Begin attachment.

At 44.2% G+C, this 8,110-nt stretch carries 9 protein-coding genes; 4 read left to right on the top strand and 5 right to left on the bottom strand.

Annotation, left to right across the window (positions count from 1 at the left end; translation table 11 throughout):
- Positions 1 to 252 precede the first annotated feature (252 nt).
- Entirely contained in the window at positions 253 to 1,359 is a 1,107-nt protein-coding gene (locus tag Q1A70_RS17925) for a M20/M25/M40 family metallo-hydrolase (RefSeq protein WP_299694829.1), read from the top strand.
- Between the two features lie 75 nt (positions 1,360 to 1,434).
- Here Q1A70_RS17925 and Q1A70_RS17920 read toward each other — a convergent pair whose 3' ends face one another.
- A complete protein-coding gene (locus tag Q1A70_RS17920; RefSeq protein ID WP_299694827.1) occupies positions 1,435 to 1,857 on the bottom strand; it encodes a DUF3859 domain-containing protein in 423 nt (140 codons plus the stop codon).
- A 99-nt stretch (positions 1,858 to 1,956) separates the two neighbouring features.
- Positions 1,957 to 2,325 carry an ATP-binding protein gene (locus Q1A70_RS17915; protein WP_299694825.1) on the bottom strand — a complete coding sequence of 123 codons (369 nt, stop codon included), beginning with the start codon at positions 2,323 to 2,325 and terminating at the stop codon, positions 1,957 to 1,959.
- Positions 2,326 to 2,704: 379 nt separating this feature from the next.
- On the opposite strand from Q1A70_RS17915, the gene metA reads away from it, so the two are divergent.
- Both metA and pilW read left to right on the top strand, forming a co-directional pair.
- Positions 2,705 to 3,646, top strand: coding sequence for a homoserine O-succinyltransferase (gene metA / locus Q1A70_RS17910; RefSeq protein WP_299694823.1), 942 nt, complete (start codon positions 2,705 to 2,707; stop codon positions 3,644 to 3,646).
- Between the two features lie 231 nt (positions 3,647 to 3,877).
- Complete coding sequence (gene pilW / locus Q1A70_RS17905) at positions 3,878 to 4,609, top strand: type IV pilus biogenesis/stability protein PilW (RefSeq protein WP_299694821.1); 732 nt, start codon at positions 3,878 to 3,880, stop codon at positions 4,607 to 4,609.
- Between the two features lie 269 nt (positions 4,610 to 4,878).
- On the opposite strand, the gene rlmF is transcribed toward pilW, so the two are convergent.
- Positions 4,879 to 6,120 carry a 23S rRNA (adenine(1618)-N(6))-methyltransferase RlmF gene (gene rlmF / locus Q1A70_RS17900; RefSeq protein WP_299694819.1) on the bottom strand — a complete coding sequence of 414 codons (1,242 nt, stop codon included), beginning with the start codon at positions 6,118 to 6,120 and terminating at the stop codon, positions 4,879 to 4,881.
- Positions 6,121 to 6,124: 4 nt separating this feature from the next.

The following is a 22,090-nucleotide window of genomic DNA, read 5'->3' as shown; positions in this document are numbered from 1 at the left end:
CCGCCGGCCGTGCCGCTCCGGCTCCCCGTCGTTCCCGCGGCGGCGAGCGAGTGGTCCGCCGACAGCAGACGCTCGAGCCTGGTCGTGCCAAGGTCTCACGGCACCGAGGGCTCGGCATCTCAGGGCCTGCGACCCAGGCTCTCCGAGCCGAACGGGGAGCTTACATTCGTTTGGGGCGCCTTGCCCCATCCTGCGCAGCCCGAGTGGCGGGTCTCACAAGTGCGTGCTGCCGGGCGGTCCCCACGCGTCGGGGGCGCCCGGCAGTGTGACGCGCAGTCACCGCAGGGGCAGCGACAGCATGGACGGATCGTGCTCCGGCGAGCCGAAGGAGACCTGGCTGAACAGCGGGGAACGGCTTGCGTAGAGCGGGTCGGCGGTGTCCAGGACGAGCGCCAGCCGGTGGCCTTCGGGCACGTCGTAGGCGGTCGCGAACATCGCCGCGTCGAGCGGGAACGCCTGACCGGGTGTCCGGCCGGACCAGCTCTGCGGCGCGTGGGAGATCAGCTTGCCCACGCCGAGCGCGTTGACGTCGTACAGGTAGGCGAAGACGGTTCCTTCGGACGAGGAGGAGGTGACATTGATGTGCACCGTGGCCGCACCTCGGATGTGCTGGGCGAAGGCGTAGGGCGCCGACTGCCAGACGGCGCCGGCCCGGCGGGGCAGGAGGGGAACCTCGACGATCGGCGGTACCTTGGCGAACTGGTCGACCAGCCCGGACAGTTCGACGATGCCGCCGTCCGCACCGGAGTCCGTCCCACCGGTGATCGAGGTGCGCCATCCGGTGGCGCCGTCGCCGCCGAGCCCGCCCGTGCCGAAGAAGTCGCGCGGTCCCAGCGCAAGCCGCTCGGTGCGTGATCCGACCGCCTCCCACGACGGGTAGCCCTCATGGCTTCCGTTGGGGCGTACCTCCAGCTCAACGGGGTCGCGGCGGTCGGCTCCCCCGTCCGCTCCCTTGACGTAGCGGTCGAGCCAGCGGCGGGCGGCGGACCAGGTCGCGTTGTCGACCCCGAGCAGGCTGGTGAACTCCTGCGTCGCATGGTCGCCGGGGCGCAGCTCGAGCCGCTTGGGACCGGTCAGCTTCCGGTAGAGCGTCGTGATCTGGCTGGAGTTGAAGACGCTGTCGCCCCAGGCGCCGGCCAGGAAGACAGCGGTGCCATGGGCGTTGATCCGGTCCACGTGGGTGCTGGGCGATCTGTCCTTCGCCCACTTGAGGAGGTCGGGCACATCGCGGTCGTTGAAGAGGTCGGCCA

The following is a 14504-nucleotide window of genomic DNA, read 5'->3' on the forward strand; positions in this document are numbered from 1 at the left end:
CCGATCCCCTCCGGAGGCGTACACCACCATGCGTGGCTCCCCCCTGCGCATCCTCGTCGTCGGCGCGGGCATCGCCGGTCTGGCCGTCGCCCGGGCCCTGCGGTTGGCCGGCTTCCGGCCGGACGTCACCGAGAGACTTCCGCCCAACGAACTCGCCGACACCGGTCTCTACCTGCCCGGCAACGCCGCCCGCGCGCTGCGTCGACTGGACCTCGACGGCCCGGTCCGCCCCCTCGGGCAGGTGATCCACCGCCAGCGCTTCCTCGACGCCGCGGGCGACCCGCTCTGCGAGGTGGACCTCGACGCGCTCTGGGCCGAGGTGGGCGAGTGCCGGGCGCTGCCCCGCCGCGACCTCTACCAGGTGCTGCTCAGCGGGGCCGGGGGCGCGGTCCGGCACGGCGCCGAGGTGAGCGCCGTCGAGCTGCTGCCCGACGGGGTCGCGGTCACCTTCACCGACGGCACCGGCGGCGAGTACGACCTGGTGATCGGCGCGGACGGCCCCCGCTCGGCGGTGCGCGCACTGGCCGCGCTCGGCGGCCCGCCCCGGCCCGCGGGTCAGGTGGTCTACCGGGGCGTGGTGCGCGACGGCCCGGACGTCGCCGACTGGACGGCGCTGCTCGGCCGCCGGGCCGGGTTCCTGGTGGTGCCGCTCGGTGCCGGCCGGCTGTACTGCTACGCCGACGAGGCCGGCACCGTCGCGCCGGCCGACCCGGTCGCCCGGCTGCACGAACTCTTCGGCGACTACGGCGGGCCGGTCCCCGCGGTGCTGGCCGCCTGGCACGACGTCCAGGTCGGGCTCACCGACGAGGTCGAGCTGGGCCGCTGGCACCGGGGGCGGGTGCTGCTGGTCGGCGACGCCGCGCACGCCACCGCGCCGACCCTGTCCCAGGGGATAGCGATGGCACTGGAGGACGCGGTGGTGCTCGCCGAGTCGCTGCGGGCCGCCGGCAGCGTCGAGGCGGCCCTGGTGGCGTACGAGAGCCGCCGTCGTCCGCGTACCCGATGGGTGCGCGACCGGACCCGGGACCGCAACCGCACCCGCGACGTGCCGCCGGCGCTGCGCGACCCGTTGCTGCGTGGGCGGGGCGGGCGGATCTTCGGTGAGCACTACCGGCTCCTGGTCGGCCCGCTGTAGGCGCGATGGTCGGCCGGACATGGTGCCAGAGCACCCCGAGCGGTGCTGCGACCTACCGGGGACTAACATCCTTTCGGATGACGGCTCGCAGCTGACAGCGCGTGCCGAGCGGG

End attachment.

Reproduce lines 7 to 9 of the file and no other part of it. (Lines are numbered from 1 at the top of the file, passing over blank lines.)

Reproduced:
- A complete protein-coding gene (locus tag Q1A70_RS17920; RefSeq protein ID WP_299694827.1) occupies positions 1,435 to 1,857 on the bottom strand; it encodes a DUF3859 domain-containing protein in 423 nt (140 codons plus the stop codon).
- A 99-nt stretch (positions 1,858 to 1,956) separates the two neighbouring features.
- Positions 1,957 to 2,325 carry an ATP-binding protein gene (locus Q1A70_RS17915; protein WP_299694825.1) on the bottom strand — a complete coding sequence of 123 codons (369 nt, stop codon included), beginning with the start codon at positions 2,323 to 2,325 and terminating at the stop codon, positions 1,957 to 1,959.